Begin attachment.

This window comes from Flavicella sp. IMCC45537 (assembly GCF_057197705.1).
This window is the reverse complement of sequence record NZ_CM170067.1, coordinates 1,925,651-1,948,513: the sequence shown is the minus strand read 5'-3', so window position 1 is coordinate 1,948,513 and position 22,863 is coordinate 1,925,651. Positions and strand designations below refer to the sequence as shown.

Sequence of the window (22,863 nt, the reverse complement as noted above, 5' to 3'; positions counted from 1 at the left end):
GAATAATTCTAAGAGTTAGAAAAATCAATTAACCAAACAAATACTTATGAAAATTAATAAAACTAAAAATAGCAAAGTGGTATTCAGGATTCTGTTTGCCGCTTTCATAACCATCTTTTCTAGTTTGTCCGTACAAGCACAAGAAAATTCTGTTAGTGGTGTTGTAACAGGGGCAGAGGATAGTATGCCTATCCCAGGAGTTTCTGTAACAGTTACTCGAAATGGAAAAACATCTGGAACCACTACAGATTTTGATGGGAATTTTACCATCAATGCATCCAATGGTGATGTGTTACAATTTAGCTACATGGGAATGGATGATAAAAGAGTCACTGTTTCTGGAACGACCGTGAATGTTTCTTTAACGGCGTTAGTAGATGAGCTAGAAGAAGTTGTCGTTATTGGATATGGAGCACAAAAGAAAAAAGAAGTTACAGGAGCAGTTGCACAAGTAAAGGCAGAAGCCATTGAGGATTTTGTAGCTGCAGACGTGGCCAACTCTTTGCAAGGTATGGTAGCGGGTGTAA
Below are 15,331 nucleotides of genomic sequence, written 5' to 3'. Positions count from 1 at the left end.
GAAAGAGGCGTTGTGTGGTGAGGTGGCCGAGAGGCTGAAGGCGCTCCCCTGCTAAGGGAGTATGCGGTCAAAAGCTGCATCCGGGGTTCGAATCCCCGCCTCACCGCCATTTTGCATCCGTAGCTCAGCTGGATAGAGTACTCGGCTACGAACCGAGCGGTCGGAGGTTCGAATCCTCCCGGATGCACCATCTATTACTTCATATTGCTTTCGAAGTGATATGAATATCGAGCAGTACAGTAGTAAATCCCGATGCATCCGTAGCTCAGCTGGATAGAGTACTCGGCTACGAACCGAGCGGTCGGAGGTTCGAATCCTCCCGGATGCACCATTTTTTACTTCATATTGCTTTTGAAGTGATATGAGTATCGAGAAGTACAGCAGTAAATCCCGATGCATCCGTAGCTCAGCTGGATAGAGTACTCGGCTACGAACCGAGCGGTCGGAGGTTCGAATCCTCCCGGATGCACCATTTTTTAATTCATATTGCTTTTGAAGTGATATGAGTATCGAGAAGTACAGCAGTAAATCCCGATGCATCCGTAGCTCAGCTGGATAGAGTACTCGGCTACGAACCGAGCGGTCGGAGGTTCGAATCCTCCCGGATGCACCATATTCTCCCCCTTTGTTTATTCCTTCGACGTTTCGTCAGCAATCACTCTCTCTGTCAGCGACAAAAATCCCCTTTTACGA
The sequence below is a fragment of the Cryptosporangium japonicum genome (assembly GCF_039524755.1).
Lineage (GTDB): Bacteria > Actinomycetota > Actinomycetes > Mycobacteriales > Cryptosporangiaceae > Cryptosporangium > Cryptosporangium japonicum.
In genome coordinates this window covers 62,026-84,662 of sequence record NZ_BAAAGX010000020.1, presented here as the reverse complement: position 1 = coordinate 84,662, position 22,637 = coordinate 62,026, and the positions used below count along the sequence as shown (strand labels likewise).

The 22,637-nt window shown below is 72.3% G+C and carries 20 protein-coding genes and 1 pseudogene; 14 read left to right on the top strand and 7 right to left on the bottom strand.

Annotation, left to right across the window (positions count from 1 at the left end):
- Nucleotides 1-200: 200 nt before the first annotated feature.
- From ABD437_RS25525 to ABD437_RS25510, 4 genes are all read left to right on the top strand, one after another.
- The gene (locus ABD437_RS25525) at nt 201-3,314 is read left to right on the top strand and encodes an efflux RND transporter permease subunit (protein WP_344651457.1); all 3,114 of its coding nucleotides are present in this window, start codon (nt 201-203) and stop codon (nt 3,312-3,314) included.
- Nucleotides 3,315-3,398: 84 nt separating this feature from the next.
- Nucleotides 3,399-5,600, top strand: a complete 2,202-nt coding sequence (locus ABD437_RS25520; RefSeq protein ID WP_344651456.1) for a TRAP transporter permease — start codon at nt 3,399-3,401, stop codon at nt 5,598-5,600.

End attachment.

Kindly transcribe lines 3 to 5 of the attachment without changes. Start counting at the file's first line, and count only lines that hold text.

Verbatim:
Sequence of the window (22,863 nt, the reverse complement as noted above, 5' to 3'; positions counted from 1 at the left end):
GAATAATTCTAAGAGTTAGAAAAATCAATTAACCAAACAAATACTTATGAAAATTAATAAAACTAAAAATAGCAAAGTGGTATTCAGGATTCTGTTTGCCGCTTTCATAACCATCTTTTCTAGTTTGTCCGTACAAGCACAAGAAAATTCTGTTAGTGGTGTTGTAACAGGGGCAGAGGATAGTATGCCTATCCCAGGAGTTTCTGTAACAGTTACTCGAAATGGAAAAACATCTGGAACCACTACAGATTTTGATGGGAATTTTACCATCAATGCATCCAATGGTGATGTGTTACAATTTAGCTACATGGGAATGGATGATAAAAGAGTCACTGTTTCTGGAACGACCGTGAATGTTTCTTTAACGGCGTTAGTAGATGAGCTAGAAGAAGTTGTCGTTATTGGATATGGAGCACAAAAGAAAAAAGAAGTTACAGGAGCAGTTGCACAAGTAAAGGCAGAAGCCATTGAGGATTTTGTAGCTGCAGACGTGGCCAACTCTTTGCAAGGTATGGTAGCGGGTGTAA
Below are 15,331 nucleotides of genomic sequence, written 5' to 3'. Positions count from 1 at the left end.